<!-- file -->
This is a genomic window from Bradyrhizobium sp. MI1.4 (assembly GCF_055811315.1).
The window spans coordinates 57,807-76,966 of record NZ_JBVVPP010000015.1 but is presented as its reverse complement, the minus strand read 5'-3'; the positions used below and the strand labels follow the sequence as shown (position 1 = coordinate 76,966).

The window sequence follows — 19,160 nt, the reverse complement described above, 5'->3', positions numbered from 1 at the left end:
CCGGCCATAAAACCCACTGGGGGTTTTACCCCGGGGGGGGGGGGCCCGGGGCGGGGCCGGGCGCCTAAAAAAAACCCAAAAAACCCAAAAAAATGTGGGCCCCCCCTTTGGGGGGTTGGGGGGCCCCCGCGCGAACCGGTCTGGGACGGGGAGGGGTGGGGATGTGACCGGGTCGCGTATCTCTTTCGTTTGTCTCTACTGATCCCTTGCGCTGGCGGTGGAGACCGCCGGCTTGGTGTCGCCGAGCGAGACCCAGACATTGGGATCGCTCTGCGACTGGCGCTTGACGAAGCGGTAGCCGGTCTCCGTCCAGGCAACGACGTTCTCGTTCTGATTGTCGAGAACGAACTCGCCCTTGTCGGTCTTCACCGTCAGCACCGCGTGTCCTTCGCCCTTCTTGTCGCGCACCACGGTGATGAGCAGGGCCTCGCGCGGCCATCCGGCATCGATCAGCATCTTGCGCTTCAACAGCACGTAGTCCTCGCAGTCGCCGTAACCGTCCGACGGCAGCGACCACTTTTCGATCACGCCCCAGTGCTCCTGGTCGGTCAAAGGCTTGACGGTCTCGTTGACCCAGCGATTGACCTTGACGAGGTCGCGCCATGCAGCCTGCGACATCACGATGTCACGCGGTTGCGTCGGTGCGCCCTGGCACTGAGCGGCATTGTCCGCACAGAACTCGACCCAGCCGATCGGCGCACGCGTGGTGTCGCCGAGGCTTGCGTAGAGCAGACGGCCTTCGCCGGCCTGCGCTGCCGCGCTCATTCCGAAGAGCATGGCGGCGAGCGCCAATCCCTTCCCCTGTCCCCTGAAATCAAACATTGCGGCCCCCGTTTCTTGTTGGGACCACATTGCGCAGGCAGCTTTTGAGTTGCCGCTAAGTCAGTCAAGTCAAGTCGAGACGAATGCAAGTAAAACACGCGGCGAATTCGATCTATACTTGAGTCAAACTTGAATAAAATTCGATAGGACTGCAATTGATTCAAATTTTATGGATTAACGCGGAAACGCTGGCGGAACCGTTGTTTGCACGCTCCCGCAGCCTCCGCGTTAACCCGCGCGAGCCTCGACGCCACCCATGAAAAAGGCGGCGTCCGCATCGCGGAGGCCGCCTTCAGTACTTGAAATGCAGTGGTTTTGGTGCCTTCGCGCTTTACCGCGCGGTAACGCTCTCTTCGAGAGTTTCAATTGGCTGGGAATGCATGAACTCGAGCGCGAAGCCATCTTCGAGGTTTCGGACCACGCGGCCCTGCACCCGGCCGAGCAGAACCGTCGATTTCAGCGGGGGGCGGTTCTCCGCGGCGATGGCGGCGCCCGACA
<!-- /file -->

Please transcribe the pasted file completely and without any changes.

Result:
This is a genomic window from Bradyrhizobium sp. MI1.4 (assembly GCF_055811315.1).
The window spans coordinates 57,807-76,966 of record NZ_JBVVPP010000015.1 but is presented as its reverse complement, the minus strand read 5'-3'; the positions used below and the strand labels follow the sequence as shown (position 1 = coordinate 76,966).

The window sequence follows — 19,160 nt, the reverse complement described above, 5'->3', positions numbered from 1 at the left end:
CCGGCCATAAAACCCACTGGGGGTTTTACCCCGGGGGGGGGGGGCCCGGGGCGGGGCCGGGCGCCTAAAAAAAACCCAAAAAACCCAAAAAAATGTGGGCCCCCCCTTTGGGGGGTTGGGGGGCCCCCGCGCGAACCGGTCTGGGACGGGGAGGGGTGGGGATGTGACCGGGTCGCGTATCTCTTTCGTTTGTCTCTACTGATCCCTTGCGCTGGCGGTGGAGACCGCCGGCTTGGTGTCGCCGAGCGAGACCCAGACATTGGGATCGCTCTGCGACTGGCGCTTGACGAAGCGGTAGCCGGTCTCCGTCCAGGCAACGACGTTCTCGTTCTGATTGTCGAGAACGAACTCGCCCTTGTCGGTCTTCACCGTCAGCACCGCGTGTCCTTCGCCCTTCTTGTCGCGCACCACGGTGATGAGCAGGGCCTCGCGCGGCCATCCGGCATCGATCAGCATCTTGCGCTTCAACAGCACGTAGTCCTCGCAGTCGCCGTAACCGTCCGACGGCAGCGACCACTTTTCGATCACGCCCCAGTGCTCCTGGTCGGTCAAAGGCTTGACGGTCTCGTTGACCCAGCGATTGACCTTGACGAGGTCGCGCCATGCAGCCTGCGACATCACGATGTCACGCGGTTGCGTCGGTGCGCCCTGGCACTGAGCGGCATTGTCCGCACAGAACTCGACCCAGCCGATCGGCGCACGCGTGGTGTCGCCGAGGCTTGCGTAGAGCAGACGGCCTTCGCCGGCCTGCGCTGCCGCGCTCATTCCGAAGAGCATGGCGGCGAGCGCCAATCCCTTCCCCTGTCCCCTGAAATCAAACATTGCGGCCCCCGTTTCTTGTTGGGACCACATTGCGCAGGCAGCTTTTGAGTTGCCGCTAAGTCAGTCAAGTCAAGTCGAGACGAATGCAAGTAAAACACGCGGCGAATTCGATCTATACTTGAGTCAAACTTGAATAAAATTCGATAGGACTGCAATTGATTCAAATTTTATGGATTAACGCGGAAACGCTGGCGGAACCGTTGTTTGCACGCTCCCGCAGCCTCCGCGTTAACCCGCGCGAGCCTCGACGCCACCCATGAAAAAGGCGGCGTCCGCATCGCGGAGGCCGCCTTCAGTACTTGAAATGCAGTGGTTTTGGTGCCTTCGCGCTTTACCGCGCGGTAACGCTCTCTTCGAGAGTTTCAATTGGCTGGGAATGCATGAACTCGAGCGCGAAGCCATCTTCGAGGTTTCGGACCACGCGGCCCTGCACCCGGCCGAGCAGAACCGTCGATTTCAGCGGGGGGCGGTTCTCCGCGGCGATGGCGGCGCCCGACA